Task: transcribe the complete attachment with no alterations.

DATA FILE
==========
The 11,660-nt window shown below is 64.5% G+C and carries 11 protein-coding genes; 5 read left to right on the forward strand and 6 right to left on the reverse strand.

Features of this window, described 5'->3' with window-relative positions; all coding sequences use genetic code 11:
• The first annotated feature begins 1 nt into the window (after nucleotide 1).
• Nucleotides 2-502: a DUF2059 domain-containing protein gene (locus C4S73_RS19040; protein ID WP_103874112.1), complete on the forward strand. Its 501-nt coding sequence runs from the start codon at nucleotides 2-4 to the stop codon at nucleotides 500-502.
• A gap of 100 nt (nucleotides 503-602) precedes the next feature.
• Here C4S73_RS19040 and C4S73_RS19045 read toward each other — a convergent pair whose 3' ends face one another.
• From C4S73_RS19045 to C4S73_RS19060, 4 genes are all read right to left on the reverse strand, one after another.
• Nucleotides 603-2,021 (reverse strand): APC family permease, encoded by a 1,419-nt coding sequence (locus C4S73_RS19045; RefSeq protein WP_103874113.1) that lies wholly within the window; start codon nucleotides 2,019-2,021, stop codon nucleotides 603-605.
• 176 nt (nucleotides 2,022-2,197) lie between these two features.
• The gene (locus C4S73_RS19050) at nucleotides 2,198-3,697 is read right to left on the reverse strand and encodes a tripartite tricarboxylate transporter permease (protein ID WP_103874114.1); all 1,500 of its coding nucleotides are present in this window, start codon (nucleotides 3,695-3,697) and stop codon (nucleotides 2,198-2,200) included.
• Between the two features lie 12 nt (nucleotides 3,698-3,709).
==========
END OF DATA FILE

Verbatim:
The 11,660-nt window shown below is 64.5% G+C and carries 11 protein-coding genes; 5 read left to right on the forward strand and 6 right to left on the reverse strand.

Features of this window, described 5'->3' with window-relative positions; all coding sequences use genetic code 11:
• The first annotated feature begins 1 nt into the window (after nucleotide 1).
• Nucleotides 2-502: a DUF2059 domain-containing protein gene (locus C4S73_RS19040; protein ID WP_103874112.1), complete on the forward strand. Its 501-nt coding sequence runs from the start codon at nucleotides 2-4 to the stop codon at nucleotides 500-502.
• A gap of 100 nt (nucleotides 503-602) precedes the next feature.
• Here C4S73_RS19040 and C4S73_RS19045 read toward each other — a convergent pair whose 3' ends face one another.
• From C4S73_RS19045 to C4S73_RS19060, 4 genes are all read right to left on the reverse strand, one after another.
• Nucleotides 603-2,021 (reverse strand): APC family permease, encoded by a 1,419-nt coding sequence (locus C4S73_RS19045; RefSeq protein WP_103874113.1) that lies wholly within the window; start codon nucleotides 2,019-2,021, stop codon nucleotides 603-605.
• 176 nt (nucleotides 2,022-2,197) lie between these two features.
• The gene (locus C4S73_RS19050) at nucleotides 2,198-3,697 is read right to left on the reverse strand and encodes a tripartite tricarboxylate transporter permease (protein ID WP_103874114.1); all 1,500 of its coding nucleotides are present in this window, start codon (nucleotides 3,695-3,697) and stop codon (nucleotides 2,198-2,200) included.
• Between the two features lie 12 nt (nucleotides 3,698-3,709).